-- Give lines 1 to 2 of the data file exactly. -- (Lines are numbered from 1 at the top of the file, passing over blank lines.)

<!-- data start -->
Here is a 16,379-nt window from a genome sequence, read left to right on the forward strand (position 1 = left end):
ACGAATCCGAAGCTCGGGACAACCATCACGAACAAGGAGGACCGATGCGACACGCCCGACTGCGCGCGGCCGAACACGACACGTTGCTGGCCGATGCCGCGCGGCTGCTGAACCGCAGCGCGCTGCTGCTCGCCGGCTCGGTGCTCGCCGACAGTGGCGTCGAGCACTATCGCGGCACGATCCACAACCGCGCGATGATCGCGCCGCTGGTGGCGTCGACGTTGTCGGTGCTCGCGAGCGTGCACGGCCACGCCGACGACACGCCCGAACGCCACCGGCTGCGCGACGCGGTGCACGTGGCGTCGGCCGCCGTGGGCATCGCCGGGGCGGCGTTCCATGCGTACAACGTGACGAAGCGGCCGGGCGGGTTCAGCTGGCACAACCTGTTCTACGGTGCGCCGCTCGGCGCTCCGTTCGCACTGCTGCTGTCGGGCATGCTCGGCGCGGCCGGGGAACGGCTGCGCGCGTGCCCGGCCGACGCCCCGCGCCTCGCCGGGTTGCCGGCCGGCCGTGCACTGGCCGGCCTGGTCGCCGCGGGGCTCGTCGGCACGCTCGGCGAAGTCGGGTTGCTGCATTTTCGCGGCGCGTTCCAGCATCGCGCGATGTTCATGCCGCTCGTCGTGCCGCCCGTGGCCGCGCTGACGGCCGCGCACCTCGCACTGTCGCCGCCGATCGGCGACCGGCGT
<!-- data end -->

Here is a 16,379-nt window from a genome sequence, read left to right on the forward strand (position 1 = left end):
ACGAATCCGAAGCTCGGGACAACCATCACGAACAAGGAGGACCGATGCGACACGCCCGACTGCGCGCGGCCGAACACGACACGTTGCTGGCCGATGCCGCGCGGCTGCTGAACCGCAGCGCGCTGCTGCTCGCCGGCTCGGTGCTCGCCGACAGTGGCGTCGAGCACTATCGCGGCACGATCCACAACCGCGCGATGATCGCGCCGCTGGTGGCGTCGACGTTGTCGGTGCTCGCGAGCGTGCACGGCCACGCCGACGACACGCCCGAACGCCACCGGCTGCGCGACGCGGTGCACGTGGCGTCGGCCGCCGTGGGCATCGCCGGGGCGGCGTTCCATGCGTACAACGTGACGAAGCGGCCGGGCGGGTTCAGCTGGCACAACCTGTTCTACGGTGCGCCGCTCGGCGCTCCGTTCGCACTGCTGCTGTCGGGCATGCTCGGCGCGGCCGGGGAACGGCTGCGCGCGTGCCCGGCCGACGCCCCGCGCCTCGCCGGGTTGCCGGCCGGCCGTGCACTGGCCGGCCTGGTCGCCGCGGGGCTCGTCGGCACGCTCGGCGAAGTCGGGTTGCTGCATTTTCGCGGCGCGTTCCAGCATCGCGCGATGTTCATGCCGCTCGTCGTGCCGCCCGTGGCCGCGCTGACGGCCGCGCACCTCGCACTGTCGCCGCCGATCGGCGACCGGCGT